Radiopharmaceuticals: Individualized diagnostics and therapy

Malignant tumors can be fought with X-rays – usually with radiation therapy from outside the body. Nuclear medicine physicians can also accomplish this inside the body with radioactive materials, called radiopharmaceuticals. They also offer big benefits for clinical diagnostics as long as a specific target can be assigned to them.


Photo: PET-Scanner

Radiopharmaceuticals are drugs containing radionuclides whose radiation is used in diagnostic and therapy; ©

The field of imaging has changed dramatically over the past few years and molecular imaging has increasingly become more prominent. Nuclear medicine makes molecular processes in the body visible to detect disease processes early and enable a targeted treatment. Examination techniques such as positron emission tomography (PET) or single-photon emission computer tomography (SPECT) cover this area. These methods are also able to illustrate tumor metabolism, that being a tumor’s response to a specific treatment, much sooner than an MRI or CT.

Both of these nuclear medicine imaging techniques focus on showing the function of individual organs by illustrating their metabolism. To do this, so-called radiopharmaceuticals that bind to specific antibodies, protein compounds, or sugar molecules are being introduced into the body.

"Radiopharmaceuticals have two components," explains Professor Torsten Kuwert, Director of the Erlangen University Hospital Department of Nuclear Medicine. "The first one is a radioactive isotope and the other another molecule that is attached to the radioactive isotope. It connects to target structures that are expressed in tumors, for example."

Photo: PET scan before therapy

PET/CT examination with the radiopharmaceutical Ga-68 DOTATOC of a neuroendocrine tumor before the begin of therapy; © Prof. Torsten Kuwert/UKE

A typical example of a radiopharmaceutical for diagnostic use is fluorine-18-deoxyglucose. Fluorine-18 is a radioactive fluorine isotope that decays by positron emission. This irradiation can be detected by positron emission tomography and its distribution in the tissue illustrated. The second molecule part – deoxyglucose – is sugar. The radiopharmaceutical is absorbed by the cells by this sugar content which exhibits an elevated glucose concentration. Certain types of cancers have an increased glucose metabolism. Conglomerations of malignant tumors can be detected with this.

Making malignant or healthy tissue visible

Generally, both malignant and healthy tissue can be detected with radiopharmaceuticals. Although there are radioactive materials that make healthy tissue visible – for instance, if you want to illustrate the excretory function of the liver or the hormone synthesis in the thyroid gland - yet their primary purpose is not to make healthy tissue and the body structure visible.

There is also a continuum between malignant and healthy tissue: when you want to diagnose Alzheimer’s disease with fluorine-18-deoxyglucose using positron emission tomography, areas of the brain that don’t function as well and exhibit less concentrations are made visible. Unlike when you want to illustrate a tumor, which generates a higher signal due to an increased concentration of radiopharmaceuticals.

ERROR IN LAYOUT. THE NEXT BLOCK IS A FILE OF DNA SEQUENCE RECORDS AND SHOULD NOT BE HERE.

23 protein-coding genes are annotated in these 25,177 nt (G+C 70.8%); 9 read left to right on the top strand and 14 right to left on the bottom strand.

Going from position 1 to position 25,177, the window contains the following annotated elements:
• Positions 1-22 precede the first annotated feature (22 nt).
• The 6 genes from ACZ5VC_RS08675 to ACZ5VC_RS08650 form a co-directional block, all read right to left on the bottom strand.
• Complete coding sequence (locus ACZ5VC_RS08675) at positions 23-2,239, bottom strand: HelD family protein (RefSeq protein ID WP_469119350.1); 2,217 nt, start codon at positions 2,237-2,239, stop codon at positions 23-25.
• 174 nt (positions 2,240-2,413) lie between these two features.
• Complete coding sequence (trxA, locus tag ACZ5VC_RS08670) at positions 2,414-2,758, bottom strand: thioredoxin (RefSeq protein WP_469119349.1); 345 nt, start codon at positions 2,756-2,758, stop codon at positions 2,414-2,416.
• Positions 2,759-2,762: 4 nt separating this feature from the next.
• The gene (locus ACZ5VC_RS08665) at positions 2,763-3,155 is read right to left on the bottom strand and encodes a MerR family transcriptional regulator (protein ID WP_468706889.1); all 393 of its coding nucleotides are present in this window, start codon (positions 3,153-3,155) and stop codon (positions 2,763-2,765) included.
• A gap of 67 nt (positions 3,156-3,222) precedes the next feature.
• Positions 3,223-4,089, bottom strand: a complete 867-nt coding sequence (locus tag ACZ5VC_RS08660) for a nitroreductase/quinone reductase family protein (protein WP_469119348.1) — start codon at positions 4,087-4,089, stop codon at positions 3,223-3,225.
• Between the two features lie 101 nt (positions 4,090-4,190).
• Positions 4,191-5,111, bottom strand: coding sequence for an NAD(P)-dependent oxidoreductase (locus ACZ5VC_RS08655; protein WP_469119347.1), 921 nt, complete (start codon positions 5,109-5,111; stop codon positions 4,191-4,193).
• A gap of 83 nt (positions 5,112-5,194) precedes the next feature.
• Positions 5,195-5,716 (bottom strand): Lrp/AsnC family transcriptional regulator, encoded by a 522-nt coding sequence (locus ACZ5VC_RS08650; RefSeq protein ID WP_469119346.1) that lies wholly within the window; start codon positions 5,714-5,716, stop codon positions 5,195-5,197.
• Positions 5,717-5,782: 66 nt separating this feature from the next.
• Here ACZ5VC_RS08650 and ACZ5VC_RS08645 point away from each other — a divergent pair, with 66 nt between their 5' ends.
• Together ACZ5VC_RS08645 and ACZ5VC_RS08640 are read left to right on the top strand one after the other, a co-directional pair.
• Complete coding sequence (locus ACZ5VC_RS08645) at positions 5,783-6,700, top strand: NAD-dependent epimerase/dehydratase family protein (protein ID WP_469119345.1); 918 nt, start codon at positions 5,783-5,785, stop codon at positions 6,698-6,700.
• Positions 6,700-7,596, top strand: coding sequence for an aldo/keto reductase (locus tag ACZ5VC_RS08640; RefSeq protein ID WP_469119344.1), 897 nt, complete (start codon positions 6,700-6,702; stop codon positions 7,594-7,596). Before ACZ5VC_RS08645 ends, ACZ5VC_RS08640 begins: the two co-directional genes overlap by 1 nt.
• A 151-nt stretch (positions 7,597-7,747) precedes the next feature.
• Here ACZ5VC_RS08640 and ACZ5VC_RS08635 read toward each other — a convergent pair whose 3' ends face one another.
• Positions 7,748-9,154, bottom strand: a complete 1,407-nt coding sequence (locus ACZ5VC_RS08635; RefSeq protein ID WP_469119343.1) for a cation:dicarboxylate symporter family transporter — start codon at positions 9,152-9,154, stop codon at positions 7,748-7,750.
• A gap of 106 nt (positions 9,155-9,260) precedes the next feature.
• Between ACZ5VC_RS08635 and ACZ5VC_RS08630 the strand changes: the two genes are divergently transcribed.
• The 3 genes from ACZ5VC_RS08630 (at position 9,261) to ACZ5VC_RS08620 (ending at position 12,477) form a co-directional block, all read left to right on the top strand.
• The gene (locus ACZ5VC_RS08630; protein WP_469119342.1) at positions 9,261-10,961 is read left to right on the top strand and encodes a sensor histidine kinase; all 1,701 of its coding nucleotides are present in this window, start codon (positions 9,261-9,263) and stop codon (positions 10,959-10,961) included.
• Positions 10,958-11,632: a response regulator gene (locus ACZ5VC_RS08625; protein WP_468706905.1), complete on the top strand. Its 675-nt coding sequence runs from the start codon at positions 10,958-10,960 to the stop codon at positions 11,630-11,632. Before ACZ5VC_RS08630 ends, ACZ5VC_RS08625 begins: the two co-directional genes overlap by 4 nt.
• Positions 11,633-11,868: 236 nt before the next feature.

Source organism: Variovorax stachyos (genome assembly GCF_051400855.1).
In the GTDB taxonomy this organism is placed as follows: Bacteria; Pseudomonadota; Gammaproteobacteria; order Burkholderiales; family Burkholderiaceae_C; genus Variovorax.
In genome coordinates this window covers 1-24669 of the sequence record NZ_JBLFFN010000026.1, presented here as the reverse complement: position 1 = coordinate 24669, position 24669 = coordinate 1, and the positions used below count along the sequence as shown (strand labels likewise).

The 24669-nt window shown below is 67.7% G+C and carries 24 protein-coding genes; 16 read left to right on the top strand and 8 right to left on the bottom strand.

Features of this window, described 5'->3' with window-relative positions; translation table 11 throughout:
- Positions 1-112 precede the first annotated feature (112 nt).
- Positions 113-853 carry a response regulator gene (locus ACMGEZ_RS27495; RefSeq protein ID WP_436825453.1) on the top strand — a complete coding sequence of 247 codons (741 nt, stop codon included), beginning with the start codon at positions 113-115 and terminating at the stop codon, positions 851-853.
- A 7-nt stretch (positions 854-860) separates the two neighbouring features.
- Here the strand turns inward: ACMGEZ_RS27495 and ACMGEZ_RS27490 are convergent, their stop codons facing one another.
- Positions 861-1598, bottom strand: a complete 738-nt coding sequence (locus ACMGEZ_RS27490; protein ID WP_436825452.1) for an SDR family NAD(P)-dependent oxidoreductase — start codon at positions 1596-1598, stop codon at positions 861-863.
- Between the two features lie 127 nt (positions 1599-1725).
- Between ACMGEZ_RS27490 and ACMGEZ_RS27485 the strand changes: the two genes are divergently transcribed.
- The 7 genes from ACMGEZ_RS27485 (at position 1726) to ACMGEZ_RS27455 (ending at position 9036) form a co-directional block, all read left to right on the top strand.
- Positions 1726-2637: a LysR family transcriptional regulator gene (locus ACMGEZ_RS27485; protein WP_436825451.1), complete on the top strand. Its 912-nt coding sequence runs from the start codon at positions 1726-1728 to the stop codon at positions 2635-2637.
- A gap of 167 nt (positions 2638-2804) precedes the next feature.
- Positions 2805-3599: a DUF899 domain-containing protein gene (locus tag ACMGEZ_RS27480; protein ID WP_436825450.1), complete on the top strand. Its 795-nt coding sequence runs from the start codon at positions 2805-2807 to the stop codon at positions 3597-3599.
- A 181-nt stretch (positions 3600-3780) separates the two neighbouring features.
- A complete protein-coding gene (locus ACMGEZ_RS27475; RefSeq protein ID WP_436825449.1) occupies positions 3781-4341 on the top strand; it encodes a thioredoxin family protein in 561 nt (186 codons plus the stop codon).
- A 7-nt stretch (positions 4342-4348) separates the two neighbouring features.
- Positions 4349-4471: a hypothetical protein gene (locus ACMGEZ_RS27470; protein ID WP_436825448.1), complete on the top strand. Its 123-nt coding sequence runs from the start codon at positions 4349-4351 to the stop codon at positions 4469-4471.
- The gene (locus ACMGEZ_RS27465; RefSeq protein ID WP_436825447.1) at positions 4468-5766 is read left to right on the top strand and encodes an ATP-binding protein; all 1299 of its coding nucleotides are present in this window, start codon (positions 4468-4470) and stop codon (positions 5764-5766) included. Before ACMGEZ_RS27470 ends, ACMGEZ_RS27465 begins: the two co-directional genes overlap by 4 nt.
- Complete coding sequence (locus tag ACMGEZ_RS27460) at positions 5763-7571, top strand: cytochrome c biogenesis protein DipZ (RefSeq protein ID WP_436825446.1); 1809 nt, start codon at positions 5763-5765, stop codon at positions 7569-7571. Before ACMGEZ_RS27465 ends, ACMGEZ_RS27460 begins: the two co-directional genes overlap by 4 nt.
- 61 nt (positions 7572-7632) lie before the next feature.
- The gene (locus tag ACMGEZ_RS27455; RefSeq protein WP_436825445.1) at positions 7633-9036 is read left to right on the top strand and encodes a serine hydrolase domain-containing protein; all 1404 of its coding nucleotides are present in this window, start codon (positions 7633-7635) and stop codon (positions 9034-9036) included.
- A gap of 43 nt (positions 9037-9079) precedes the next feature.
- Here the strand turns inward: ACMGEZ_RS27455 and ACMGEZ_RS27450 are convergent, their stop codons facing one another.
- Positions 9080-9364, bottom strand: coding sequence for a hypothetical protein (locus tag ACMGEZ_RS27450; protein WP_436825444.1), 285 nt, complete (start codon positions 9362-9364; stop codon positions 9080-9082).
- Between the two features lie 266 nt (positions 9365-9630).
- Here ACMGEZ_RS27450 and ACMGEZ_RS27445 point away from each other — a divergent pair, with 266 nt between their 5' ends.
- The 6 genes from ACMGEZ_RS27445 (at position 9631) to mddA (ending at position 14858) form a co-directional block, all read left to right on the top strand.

Photo: PET scan after therapy

Partial treatment success of a neuroendocrine tumor through somatostatin radioreceptor therapy; © Prof. Torsten Kuwert/UKE

All-rounder radiopharmaceutical: from diagnosis to treatment

Of course, there are also therapeutic radiopharmaceuticals. "They emit short-range particulate radiation in radioactive decay, for instance, electrons. Whereas, as little tissue as possible is being damaged during a diagnostic evaluation, during treatment, a specific tissue type is being attacked and destroyed," Kuwert explains.

This is why personalized approaches play an increasing role in radiopharmaceutical development. "Certain types of cancer cultivate specific target molecules but not in all patients. Not every pharmaceutical that proves effective in a clinical trial works the same way in all patients. There are different ways to use radiopharmaceuticals to control and predict the response. Of course, the most elegant case is to directly utilize the target structure that is also activated during the treatment for diagnostic purposes with a radiopharmaceutical. After all, if a tumor doesn’t have this target structure, the treatment is not successful. The development in this field is presently very intense and is partially already being implemented in practice."

Effectiveness confirmed for prostate cancer

Just recently, there has been a breakthrough in the diagnosis and treatment of prostate cancers. The German Cancer Research Center in Heidelberg developed a radiopharmaceutical that facilitates both the diagnosis of tumors and their metastasis in the body and treatment.

Kuwert confirms: "This is a beautiful example of personalized medicine. By using the diagnostic radiopharmaceutical, you can show that a specific prostate cancer exhibits the prostate-specific membrane antigen (PSMA) in high density; you are subsequently able to bind the same molecular structure to a therapeutic radionuclide such as Lutetium-177 and treat the tumor."

The ever-widening spectrum of effective types of radiopharmaceutical therapies that are actuated via the same molecule offers great potential and will, therefore, continue to keep research busy in the future.
Photo: Melanie Günther; Copyright: B. Frommann

©B. Frommann

The article was conducted by Melanie Günther and translated from German by Elena O'Meara.